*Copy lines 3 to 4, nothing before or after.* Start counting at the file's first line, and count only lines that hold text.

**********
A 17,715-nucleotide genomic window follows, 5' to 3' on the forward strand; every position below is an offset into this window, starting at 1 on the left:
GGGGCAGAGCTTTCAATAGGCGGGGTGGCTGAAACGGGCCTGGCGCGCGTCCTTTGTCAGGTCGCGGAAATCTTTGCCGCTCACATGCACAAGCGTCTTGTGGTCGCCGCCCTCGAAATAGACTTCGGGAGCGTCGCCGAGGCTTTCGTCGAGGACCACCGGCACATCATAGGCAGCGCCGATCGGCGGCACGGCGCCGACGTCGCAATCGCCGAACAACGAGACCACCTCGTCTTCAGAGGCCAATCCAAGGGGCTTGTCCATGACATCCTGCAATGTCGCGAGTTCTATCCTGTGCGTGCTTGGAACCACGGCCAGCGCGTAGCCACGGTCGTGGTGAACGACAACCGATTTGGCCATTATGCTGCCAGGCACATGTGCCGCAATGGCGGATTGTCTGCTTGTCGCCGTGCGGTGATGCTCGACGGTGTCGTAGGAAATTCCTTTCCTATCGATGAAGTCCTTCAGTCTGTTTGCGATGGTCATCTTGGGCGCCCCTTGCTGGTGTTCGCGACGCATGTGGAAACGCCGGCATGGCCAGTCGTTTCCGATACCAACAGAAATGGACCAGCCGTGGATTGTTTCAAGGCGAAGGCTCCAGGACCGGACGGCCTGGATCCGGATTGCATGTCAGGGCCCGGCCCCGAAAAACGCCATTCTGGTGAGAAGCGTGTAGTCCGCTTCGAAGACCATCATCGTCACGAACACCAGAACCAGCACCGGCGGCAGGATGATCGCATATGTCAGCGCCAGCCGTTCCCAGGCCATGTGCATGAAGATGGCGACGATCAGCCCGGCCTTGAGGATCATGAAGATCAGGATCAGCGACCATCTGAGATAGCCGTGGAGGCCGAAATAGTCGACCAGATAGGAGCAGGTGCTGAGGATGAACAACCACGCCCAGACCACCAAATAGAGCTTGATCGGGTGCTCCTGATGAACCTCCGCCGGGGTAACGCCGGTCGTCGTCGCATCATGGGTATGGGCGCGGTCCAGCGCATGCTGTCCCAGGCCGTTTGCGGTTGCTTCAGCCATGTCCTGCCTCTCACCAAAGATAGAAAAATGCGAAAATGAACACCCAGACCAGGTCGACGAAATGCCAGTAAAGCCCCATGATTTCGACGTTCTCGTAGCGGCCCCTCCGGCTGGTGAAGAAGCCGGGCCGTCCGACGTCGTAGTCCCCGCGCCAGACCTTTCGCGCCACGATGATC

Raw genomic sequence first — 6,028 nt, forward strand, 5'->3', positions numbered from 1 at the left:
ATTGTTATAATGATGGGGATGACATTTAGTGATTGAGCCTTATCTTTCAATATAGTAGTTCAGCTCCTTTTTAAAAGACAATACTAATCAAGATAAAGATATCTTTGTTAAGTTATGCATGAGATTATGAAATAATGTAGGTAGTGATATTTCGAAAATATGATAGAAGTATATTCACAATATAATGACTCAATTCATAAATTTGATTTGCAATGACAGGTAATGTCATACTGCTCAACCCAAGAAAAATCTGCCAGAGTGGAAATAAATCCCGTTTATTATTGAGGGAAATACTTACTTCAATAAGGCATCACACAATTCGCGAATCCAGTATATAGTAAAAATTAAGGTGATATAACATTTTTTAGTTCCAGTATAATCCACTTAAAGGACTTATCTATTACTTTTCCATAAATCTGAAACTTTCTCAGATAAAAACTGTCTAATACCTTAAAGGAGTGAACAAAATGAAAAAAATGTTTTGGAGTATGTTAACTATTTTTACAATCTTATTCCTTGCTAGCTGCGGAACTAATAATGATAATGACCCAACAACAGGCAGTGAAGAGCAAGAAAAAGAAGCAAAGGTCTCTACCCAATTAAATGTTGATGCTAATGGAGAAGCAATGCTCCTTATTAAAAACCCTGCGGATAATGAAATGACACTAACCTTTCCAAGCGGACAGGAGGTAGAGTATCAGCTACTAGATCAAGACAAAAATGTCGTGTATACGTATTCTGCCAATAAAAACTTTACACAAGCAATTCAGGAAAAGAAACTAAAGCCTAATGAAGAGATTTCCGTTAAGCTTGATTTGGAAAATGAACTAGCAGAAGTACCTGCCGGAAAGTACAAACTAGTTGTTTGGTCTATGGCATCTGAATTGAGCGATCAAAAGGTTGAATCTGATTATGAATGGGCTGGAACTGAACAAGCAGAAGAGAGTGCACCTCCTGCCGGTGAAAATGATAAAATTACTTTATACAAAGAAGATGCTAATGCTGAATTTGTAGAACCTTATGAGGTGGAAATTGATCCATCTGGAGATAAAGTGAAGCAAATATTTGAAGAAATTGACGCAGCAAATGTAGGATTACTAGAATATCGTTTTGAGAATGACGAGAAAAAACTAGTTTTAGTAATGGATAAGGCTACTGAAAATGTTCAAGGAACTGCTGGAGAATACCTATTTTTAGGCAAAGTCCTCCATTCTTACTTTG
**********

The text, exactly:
Raw genomic sequence first — 6,028 nt, forward strand, 5'->3', positions numbered from 1 at the left:
ATTGTTATAATGATGGGGATGACATTTAGTGATTGAGCCTTATCTTTCAATATAGTAGTTCAGCTCCTTTTTAAAAGACAATACTAATCAAGATAAAGATATCTTTGTTAAGTTATGCATGAGATTATGAAATAATGTAGGTAGTGATATTTCGAAAATATGATAGAAGTATATTCACAATATAATGACTCAATTCATAAATTTGATTTGCAATGACAGGTAATGTCATACTGCTCAACCCAAGAAAAATCTGCCAGAGTGGAAATAAATCCCGTTTATTATTGAGGGAAATACTTACTTCAATAAGGCATCACACAATTCGCGAATCCAGTATATAGTAAAAATTAAGGTGATATAACATTTTTTAGTTCCAGTATAATCCACTTAAAGGACTTATCTATTACTTTTCCATAAATCTGAAACTTTCTCAGATAAAAACTGTCTAATACCTTAAAGGAGTGAACAAAATGAAAAAAATGTTTTGGAGTATGTTAACTATTTTTACAATCTTATTCCTTGCTAGCTGCGGAACTAATAATGATAATGACCCAACAACAGGCAGTGAAGAGCAAGAAAAAGAAGCAAAGGTCTCTACCCAATTAAATGTTGATGCTAATGGAGAAGCAATGCTCCTTATTAAAAACCCTGCGGATAATGAAATGACACTAACCTTTCCAAGCGGACAGGAGGTAGAGTATCAGCTACTAGATCAAGACAAAAATGTCGTGTATACGTATTCTGCCAATAAAAACTTTACACAAGCAATTCAGGAAAAGAAACTAAAGCCTAATGAAGAGATTTCCGTTAAGCTTGATTTGGAAAATGAACTAGCAGAAGTACCTGCCGGAAAGTACAAACTAGTTGTTTGGTCTATGGCATCTGAATTGAGCGATCAAAAGGTTGAATCTGATTATGAATGGGCTGGAACTGAACAAGCAGAAGAGAGTGCACCTCCTGCCGGTGAAAATGATAAAATTACTTTATACAAAGAAGATGCTAATGCTGAATTTGTAGAACCTTATGAGGTGGAAATTGATCCATCTGGAGATAAAGTGAAGCAAATATTTGAAGAAATTGACGCAGCAAATGTAGGATTACTAGAATATCGTTTTGAGAATGACGAGAAAAAACTAGTTTTAGTAATGGATAAGGCTACTGAAAATGTTCAAGGAACTGCTGGAGAATACCTATTTTTAGGCAAAGTCCTCCATTCTTACTTTG